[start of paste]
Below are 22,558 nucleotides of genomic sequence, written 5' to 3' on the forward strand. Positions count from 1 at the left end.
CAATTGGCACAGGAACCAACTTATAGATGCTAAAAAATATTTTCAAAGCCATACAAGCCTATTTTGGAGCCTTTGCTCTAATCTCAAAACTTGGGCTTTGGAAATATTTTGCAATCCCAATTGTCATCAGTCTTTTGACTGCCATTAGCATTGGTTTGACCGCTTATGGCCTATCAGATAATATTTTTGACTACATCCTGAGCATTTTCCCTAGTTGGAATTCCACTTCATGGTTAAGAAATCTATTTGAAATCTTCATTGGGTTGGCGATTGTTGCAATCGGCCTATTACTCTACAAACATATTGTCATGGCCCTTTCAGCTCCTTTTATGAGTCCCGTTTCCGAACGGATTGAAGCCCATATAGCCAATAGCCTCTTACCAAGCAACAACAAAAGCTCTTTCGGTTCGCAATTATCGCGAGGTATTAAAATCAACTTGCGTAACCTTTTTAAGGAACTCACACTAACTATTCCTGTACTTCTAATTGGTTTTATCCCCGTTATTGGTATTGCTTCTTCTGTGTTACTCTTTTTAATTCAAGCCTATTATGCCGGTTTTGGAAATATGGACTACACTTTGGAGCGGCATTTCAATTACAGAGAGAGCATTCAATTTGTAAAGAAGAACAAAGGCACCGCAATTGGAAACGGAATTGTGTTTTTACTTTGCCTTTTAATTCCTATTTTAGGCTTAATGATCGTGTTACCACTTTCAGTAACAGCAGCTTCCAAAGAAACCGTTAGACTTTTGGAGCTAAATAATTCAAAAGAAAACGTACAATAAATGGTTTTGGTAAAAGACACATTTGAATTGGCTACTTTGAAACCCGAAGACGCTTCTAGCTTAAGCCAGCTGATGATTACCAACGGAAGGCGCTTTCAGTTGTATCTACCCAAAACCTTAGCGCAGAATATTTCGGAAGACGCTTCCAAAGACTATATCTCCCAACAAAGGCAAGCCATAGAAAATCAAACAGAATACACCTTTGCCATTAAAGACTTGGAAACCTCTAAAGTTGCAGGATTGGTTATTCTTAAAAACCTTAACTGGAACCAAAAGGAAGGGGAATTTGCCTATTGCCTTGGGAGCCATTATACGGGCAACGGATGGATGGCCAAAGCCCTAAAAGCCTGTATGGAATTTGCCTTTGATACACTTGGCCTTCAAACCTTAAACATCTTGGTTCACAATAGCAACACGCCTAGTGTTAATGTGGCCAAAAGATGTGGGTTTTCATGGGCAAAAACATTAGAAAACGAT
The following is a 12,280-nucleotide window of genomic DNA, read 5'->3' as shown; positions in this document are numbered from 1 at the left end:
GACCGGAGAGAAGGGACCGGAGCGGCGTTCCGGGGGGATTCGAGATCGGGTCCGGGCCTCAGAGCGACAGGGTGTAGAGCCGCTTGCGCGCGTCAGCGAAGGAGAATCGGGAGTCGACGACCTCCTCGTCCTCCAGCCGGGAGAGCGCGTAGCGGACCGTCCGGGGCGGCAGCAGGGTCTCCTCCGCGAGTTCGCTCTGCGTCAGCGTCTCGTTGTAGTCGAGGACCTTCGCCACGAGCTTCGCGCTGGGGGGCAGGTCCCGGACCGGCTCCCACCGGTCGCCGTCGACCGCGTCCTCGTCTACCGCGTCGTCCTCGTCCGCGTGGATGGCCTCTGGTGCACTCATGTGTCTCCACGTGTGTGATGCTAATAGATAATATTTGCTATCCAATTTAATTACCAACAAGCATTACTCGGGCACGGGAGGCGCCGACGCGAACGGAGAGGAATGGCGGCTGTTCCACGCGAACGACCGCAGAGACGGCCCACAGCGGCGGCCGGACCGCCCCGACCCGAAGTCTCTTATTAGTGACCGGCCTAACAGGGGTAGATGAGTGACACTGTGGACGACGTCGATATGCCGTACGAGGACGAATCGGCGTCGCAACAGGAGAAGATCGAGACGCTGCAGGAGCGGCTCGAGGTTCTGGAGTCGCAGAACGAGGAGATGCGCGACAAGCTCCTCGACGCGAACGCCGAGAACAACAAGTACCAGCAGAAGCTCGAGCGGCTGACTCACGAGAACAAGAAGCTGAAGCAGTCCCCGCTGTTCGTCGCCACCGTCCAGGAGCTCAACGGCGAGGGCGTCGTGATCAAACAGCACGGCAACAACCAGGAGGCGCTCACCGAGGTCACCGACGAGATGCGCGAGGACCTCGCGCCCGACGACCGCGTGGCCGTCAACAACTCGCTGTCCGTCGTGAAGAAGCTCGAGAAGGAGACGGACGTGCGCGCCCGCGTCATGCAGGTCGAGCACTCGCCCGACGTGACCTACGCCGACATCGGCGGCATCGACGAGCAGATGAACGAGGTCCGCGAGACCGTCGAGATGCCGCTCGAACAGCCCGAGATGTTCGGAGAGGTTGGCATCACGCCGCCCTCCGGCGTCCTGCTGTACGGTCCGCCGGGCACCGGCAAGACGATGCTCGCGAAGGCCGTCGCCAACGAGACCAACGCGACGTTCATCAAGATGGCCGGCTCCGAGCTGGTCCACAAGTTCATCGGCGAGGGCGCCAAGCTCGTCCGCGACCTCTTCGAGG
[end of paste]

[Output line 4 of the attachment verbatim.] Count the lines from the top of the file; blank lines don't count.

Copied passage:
GACCGGAGAGAAGGGACCGGAGCGGCGTTCCGGGGGGATTCGAGATCGGGTCCGGGCCTCAGAGCGACAGGGTGTAGAGCCGCTTGCGCGCGTCAGCGAAGGAGAATCGGGAGTCGACGACCTCCTCGTCCTCCAGCCGGGAGAGCGCGTAGCGGACCGTCCGGGGCGGCAGCAGGGTCTCCTCCGCGAGTTCGCTCTGCGTCAGCGTCTCGTTGTAGTCGAGGACCTTCGCCACGAGCTTCGCGCTGGGGGGCAGGTCCCGGACCGGCTCCCACCGGTCGCCGTCGACCGCGTCCTCGTCTACCGCGTCGTCCTCGTCCGCGTGGATGGCCTCTGGTGCACTCATGTGTCTCCACGTGTGTGATGCTAATAGATAATATTTGCTATCCAATTTAATTACCAACAAGCATTACTCGGGCACGGGAGGCGCCGACGCGAACGGAGAGGAATGGCGGCTGTTCCACGCGAACGACCGCAGAGACGGCCCACAGCGGCGGCCGGACCGCCCCGACCCGAAGTCTCTTATTAGTGACCGGCCTAACAGGGGTAGATGAGTGACACTGTGGACGACGTCGATATGCCGTACGAGGACGAATCGGCGTCGCAACAGGAGAAGATCGAGACGCTGCAGGAGCGGCTCGAGGTTCTGGAGTCGCAGAACGAGGAGATGCGCGACAAGCTCCTCGACGCGAACGCCGAGAACAACAAGTACCAGCAGAAGCTCGAGCGGCTGACTCACGAGAACAAGAAGCTGAAGCAGTCCCCGCTGTTCGTCGCCACCGTCCAGGAGCTCAACGGCGAGGGCGTCGTGATCAAACAGCACGGCAACAACCAGGAGGCGCTCACCGAGGTCACCGACGAGATGCGCGAGGACCTCGCGCCCGACGACCGCGTGGCCGTCAACAACTCGCTGTCCGTCGTGAAGAAGCTCGAGAAGGAGACGGACGTGCGCGCCCGCGTCATGCAGGTCGAGCACTCGCCCGACGTGACCTACGCCGACATCGGCGGCATCGACGAGCAGATGAACGAGGTCCGCGAGACCGTCGAGATGCCGCTCGAACAGCCCGAGATGTTCGGAGAGGTTGGCATCACGCCGCCCTCCGGCGTCCTGCTGTACGGTCCGCCGGGCACCGGCAAGACGATGCTCGCGAAGGCCGTCGCCAACGAGACCAACGCGACGTTCATCAAGATGGCCGGCTCCGAGCTGGTCCACAAGTTCATCGGCGAGGGCGCCAAGCTCGTCCGCGACCTCTTCGAGG